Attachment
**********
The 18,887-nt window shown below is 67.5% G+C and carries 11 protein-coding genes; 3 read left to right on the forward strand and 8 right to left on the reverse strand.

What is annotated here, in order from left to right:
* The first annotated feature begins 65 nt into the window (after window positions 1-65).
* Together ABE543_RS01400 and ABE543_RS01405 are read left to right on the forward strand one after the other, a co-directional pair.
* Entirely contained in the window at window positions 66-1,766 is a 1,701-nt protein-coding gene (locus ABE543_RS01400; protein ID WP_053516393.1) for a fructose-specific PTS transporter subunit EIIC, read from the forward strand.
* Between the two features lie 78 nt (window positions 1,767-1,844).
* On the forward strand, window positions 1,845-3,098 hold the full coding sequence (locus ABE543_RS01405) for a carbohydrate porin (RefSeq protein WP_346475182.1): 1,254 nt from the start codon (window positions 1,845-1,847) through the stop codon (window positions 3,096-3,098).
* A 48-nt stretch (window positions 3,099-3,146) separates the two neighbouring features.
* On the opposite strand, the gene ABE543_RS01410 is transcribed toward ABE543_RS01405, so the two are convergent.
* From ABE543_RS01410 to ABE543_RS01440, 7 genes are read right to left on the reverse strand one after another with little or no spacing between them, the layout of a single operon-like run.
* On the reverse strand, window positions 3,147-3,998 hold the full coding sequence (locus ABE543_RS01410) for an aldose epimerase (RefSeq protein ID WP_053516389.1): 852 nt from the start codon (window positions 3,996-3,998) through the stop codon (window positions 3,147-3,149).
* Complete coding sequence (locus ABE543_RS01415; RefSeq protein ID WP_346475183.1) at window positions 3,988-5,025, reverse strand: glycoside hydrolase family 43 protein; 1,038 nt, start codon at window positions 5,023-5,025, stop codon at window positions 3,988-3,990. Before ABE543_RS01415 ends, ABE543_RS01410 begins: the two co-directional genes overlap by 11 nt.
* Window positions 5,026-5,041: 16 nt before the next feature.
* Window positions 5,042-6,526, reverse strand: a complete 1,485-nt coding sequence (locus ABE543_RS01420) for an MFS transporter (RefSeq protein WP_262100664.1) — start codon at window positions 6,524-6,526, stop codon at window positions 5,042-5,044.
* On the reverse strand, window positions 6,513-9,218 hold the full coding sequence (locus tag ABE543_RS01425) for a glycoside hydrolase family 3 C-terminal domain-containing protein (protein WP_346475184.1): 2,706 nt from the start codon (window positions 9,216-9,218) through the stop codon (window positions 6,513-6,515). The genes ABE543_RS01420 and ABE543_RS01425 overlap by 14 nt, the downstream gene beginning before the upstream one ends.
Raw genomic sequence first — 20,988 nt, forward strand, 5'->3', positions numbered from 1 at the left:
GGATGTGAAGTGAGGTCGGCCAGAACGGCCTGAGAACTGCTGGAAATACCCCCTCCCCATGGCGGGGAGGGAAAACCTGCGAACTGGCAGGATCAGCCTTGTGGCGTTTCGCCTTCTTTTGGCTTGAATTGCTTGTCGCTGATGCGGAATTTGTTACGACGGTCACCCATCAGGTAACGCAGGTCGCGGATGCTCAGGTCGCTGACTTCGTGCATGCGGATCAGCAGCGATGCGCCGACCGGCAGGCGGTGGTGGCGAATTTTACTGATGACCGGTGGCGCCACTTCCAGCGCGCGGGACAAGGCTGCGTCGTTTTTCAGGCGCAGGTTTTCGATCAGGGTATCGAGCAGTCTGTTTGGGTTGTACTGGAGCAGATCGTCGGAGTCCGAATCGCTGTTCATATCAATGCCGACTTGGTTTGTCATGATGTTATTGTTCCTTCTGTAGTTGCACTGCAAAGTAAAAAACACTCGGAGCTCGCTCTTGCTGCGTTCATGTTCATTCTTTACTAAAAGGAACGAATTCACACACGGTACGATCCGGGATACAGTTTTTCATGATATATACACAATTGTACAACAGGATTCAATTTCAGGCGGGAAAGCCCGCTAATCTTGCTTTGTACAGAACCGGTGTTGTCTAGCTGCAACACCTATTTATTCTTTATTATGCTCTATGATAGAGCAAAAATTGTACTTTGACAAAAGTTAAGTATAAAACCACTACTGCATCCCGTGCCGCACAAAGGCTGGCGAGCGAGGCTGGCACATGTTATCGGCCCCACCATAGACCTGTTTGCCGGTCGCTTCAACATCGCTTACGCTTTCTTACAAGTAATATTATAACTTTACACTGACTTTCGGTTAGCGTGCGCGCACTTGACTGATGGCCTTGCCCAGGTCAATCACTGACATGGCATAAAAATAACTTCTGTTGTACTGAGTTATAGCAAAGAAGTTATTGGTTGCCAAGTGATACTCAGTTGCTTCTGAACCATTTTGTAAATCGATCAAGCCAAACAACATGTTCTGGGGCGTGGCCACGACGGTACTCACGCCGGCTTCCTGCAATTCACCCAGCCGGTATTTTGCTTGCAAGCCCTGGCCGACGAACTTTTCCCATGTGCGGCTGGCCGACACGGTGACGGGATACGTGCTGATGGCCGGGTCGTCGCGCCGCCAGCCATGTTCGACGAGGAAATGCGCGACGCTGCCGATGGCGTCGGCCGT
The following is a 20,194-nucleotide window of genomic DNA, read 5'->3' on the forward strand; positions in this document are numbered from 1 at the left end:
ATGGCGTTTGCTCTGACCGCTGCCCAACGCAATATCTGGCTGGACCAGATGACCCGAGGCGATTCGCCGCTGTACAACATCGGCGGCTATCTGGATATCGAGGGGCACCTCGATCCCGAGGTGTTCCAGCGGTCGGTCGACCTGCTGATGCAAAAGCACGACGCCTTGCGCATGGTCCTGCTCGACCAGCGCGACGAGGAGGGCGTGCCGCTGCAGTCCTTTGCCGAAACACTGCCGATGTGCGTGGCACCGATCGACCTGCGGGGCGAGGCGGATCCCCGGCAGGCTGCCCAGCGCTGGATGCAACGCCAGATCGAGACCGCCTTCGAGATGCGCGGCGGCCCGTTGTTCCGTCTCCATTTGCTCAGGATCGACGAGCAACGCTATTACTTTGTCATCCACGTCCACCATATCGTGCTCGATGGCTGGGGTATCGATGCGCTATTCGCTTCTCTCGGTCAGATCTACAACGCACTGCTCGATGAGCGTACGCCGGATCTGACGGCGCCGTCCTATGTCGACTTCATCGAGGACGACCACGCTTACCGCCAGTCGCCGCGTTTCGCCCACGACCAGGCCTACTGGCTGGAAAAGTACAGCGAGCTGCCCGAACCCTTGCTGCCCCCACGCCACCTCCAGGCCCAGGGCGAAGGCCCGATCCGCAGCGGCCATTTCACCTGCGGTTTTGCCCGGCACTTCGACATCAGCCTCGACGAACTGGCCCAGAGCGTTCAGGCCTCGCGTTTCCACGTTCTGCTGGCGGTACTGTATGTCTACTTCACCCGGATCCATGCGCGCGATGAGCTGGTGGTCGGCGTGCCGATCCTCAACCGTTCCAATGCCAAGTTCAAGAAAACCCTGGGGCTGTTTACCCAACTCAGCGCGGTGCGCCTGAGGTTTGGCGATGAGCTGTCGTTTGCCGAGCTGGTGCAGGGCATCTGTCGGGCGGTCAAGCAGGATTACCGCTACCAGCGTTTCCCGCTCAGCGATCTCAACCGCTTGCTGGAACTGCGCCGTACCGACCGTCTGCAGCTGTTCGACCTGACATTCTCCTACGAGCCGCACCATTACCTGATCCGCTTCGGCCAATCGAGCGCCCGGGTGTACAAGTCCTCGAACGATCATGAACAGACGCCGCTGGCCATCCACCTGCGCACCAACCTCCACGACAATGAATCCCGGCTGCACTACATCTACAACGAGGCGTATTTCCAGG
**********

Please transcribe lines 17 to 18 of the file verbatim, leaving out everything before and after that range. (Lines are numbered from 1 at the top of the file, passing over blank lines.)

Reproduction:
GGATGTGAAGTGAGGTCGGCCAGAACGGCCTGAGAACTGCTGGAAATACCCCCTCCCCATGGCGGGGAGGGAAAACCTGCGAACTGGCAGGATCAGCCTTGTGGCGTTTCGCCTTCTTTTGGCTTGAATTGCTTGTCGCTGATGCGGAATTTGTTACGACGGTCACCCATCAGGTAACGCAGGTCGCGGATGCTCAGGTCGCTGACTTCGTGCATGCGGATCAGCAGCGATGCGCCGACCGGCAGGCGGTGGTGGCGAATTTTACTGATGACCGGTGGCGCCACTTCCAGCGCGCGGGACAAGGCTGCGTCGTTTTTCAGGCGCAGGTTTTCGATCAGGGTATCGAGCAGTCTGTTTGGGTTGTACTGGAGCAGATCGTCGGAGTCCGAATCGCTGTTCATATCAATGCCGACTTGGTTTGTCATGATGTTATTGTTCCTTCTGTAGTTGCACTGCAAAGTAAAAAACACTCGGAGCTCGCTCTTGCTGCGTTCATGTTCATTCTTTACTAAAAGGAACGAATTCACACACGGTACGATCCGGGATACAGTTTTTCATGATATATACACAATTGTACAACAGGATTCAATTTCAGGCGGGAAAGCCCGCTAATCTTGCTTTGTACAGAACCGGTGTTGTCTAGCTGCAACACCTATTTATTCTTTATTATGCTCTATGATAGAGCAAAAATTGTACTTTGACAAAAGTTAAGTATAAAACCACTACTGCATCCCGTGCCGCACAAAGGCTGGCGAGCGAGGCTGGCACATGTTATCGGCCCCACCATAGACCTGTTTGCCGGTCGCTTCAACATCGCTTACGCTTTCTTACAAGTAATATTATAACTTTACACTGACTTTCGGTTAGCGTGCGCGCACTTGACTGATGGCCTTGCCCAGGTCAATCACTGACATGGCATAAAAATAACTTCTGTTGTACTGAGTTATAGCAAAGAAGTTATTGGTTGCCAAGTGATACTCAGTTGCTTCTGAACCATTTTGTAAATCGATCAAGCCAAACAACATGTTCTGGGGCGTGGCCACGACGGTACTCACGCCGGCTTCCTGCAATTCACCCAGCCGGTATTTTGCTTGCAAGCCCTGGCCGACGAACTTTTCCCATGTGCGGCTGGCCGACACGGTGACGGGATACGTGCTGATGGCCGGGTCGTCGCGCCGCCAGCCATGTTCGACGAGGAAATGCGCGACGCTGCCGATGGCGTCGGCCGT
The following is a 20,194-nucleotide window of genomic DNA, read 5'->3' on the forward strand; positions in this document are numbered from 1 at the left end: